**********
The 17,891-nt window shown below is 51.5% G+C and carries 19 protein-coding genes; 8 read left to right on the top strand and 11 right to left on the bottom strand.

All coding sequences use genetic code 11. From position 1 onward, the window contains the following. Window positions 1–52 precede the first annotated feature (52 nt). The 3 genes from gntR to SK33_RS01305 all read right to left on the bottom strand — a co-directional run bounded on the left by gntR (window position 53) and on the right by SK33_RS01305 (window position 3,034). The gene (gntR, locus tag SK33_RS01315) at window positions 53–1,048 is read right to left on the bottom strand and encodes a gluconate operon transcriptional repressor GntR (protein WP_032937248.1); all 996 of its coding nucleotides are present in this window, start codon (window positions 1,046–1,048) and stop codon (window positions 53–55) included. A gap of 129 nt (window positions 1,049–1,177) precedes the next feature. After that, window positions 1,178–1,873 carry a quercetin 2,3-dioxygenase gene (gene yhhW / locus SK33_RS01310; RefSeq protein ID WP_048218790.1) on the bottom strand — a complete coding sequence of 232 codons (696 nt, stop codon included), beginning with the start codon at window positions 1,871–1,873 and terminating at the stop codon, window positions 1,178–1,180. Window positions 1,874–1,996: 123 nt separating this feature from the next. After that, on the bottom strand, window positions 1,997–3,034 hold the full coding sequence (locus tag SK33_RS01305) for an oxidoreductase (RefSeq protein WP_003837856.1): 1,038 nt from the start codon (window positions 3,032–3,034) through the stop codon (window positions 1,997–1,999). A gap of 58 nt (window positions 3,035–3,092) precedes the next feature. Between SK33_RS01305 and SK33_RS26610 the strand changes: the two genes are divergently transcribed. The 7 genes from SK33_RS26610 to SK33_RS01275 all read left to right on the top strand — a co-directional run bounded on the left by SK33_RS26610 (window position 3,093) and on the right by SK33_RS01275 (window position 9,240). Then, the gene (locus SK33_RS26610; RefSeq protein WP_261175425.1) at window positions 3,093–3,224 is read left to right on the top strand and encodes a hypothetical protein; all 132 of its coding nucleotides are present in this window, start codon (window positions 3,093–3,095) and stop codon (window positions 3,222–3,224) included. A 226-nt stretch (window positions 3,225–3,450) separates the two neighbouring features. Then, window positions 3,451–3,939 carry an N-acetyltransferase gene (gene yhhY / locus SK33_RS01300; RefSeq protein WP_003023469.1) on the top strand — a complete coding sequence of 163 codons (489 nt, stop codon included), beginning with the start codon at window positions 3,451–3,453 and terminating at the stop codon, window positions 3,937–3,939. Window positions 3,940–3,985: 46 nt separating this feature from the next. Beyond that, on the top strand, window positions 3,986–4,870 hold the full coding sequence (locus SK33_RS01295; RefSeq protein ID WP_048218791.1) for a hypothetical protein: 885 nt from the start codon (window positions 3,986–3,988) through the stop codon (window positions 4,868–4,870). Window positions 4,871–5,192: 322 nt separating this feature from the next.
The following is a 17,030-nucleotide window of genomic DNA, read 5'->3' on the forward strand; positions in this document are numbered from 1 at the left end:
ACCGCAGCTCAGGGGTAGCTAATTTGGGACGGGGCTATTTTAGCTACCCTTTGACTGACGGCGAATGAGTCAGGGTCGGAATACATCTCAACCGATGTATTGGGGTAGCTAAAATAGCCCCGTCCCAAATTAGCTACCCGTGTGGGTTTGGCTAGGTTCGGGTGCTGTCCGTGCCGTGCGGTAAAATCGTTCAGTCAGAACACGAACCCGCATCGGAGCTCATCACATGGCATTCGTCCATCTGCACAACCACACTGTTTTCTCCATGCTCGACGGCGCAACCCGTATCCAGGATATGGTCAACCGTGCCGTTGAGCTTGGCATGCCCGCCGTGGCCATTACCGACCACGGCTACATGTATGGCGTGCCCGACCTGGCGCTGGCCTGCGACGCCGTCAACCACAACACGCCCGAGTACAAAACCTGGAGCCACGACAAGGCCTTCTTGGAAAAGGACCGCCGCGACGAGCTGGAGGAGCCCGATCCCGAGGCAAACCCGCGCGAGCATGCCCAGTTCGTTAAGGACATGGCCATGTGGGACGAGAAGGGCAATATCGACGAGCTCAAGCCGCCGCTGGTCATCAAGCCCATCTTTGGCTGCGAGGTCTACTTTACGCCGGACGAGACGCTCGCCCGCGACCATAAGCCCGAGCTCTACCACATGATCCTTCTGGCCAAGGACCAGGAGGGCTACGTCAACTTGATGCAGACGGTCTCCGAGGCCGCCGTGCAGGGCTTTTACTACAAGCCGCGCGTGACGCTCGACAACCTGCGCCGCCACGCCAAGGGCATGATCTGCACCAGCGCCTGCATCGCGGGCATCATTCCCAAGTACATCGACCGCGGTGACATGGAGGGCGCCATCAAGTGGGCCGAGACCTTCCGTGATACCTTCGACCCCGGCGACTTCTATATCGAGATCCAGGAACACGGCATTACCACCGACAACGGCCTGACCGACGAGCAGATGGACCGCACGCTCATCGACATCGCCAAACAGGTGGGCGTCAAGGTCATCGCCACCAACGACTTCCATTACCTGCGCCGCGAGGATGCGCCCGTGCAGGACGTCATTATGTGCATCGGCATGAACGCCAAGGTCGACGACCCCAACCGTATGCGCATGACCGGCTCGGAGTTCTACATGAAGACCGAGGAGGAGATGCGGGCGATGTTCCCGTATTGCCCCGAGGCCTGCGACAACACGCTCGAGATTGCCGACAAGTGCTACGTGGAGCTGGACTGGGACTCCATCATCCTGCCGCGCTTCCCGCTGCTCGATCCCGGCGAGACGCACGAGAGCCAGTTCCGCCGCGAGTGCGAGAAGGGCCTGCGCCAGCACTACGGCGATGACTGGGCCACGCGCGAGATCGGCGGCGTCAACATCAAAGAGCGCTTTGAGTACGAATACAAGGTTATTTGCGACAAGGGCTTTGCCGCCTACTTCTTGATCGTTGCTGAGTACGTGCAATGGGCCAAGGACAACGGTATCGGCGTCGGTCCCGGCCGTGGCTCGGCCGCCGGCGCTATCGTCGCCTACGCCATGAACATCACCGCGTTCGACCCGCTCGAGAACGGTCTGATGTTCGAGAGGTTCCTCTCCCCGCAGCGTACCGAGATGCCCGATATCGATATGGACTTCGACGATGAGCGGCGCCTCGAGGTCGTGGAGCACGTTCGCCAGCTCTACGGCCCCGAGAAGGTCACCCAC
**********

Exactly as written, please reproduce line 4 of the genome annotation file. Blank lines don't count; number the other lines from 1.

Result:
ACCGCAGCTCAGGGGTAGCTAATTTGGGACGGGGCTATTTTAGCTACCCTTTGACTGACGGCGAATGAGTCAGGGTCGGAATACATCTCAACCGATGTATTGGGGTAGCTAAAATAGCCCCGTCCCAAATTAGCTACCCGTGTGGGTTTGGCTAGGTTCGGGTGCTGTCCGTGCCGTGCGGTAAAATCGTTCAGTCAGAACACGAACCCGCATCGGAGCTCATCACATGGCATTCGTCCATCTGCACAACCACACTGTTTTCTCCATGCTCGACGGCGCAACCCGTATCCAGGATATGGTCAACCGTGCCGTTGAGCTTGGCATGCCCGCCGTGGCCATTACCGACCACGGCTACATGTATGGCGTGCCCGACCTGGCGCTGGCCTGCGACGCCGTCAACCACAACACGCCCGAGTACAAAACCTGGAGCCACGACAAGGCCTTCTTGGAAAAGGACCGCCGCGACGAGCTGGAGGAGCCCGATCCCGAGGCAAACCCGCGCGAGCATGCCCAGTTCGTTAAGGACATGGCCATGTGGGACGAGAAGGGCAATATCGACGAGCTCAAGCCGCCGCTGGTCATCAAGCCCATCTTTGGCTGCGAGGTCTACTTTACGCCGGACGAGACGCTCGCCCGCGACCATAAGCCCGAGCTCTACCACATGATCCTTCTGGCCAAGGACCAGGAGGGCTACGTCAACTTGATGCAGACGGTCTCCGAGGCCGCCGTGCAGGGCTTTTACTACAAGCCGCGCGTGACGCTCGACAACCTGCGCCGCCACGCCAAGGGCATGATCTGCACCAGCGCCTGCATCGCGGGCATCATTCCCAAGTACATCGACCGCGGTGACATGGAGGGCGCCATCAAGTGGGCCGAGACCTTCCGTGATACCTTCGACCCCGGCGACTTCTATATCGAGATCCAGGAACACGGCATTACCACCGACAACGGCCTGACCGACGAGCAGATGGACCGCACGCTCATCGACATCGCCAAACAGGTGGGCGTCAAGGTCATCGCCACCAACGACTTCCATTACCTGCGCCGCGAGGATGCGCCCGTGCAGGACGTCATTATGTGCATCGGCATGAACGCCAAGGTCGACGACCCCAACCGTATGCGCATGACCGGCTCGGAGTTCTACATGAAGACCGAGGAGGAGATGCGGGCGATGTTCCCGTATTGCCCCGAGGCCTGCGACAACACGCTCGAGATTGCCGACAAGTGCTACGTGGAGCTGGACTGGGACTCCATCATCCTGCCGCGCTTCCCGCTGCTCGATCCCGGCGAGACGCACGAGAGCCAGTTCCGCCGCGAGTGCGAGAAGGGCCTGCGCCAGCACTACGGCGATGACTGGGCCACGCGCGAGATCGGCGGCGTCAACATCAAAGAGCGCTTTGAGTACGAATACAAGGTTATTTGCGACAAGGGCTTTGCCGCCTACTTCTTGATCGTTGCTGAGTACGTGCAATGGGCCAAGGACAACGGTATCGGCGTCGGTCCCGGCCGTGGCTCGGCCGCCGGCGCTATCGTCGCCTACGCCATGAACATCACCGCGTTCGACCCGCTCGAGAACGGTCTGATGTTCGAGAGGTTCCTCTCCCCGCAGCGTACCGAGATGCCCGATATCGATATGGACTTCGACGATGAGCGGCGCCTCGAGGTCGTGGAGCACGTTCGCCAGCTCTACGGCCCCGAGAAGGTCACCCAC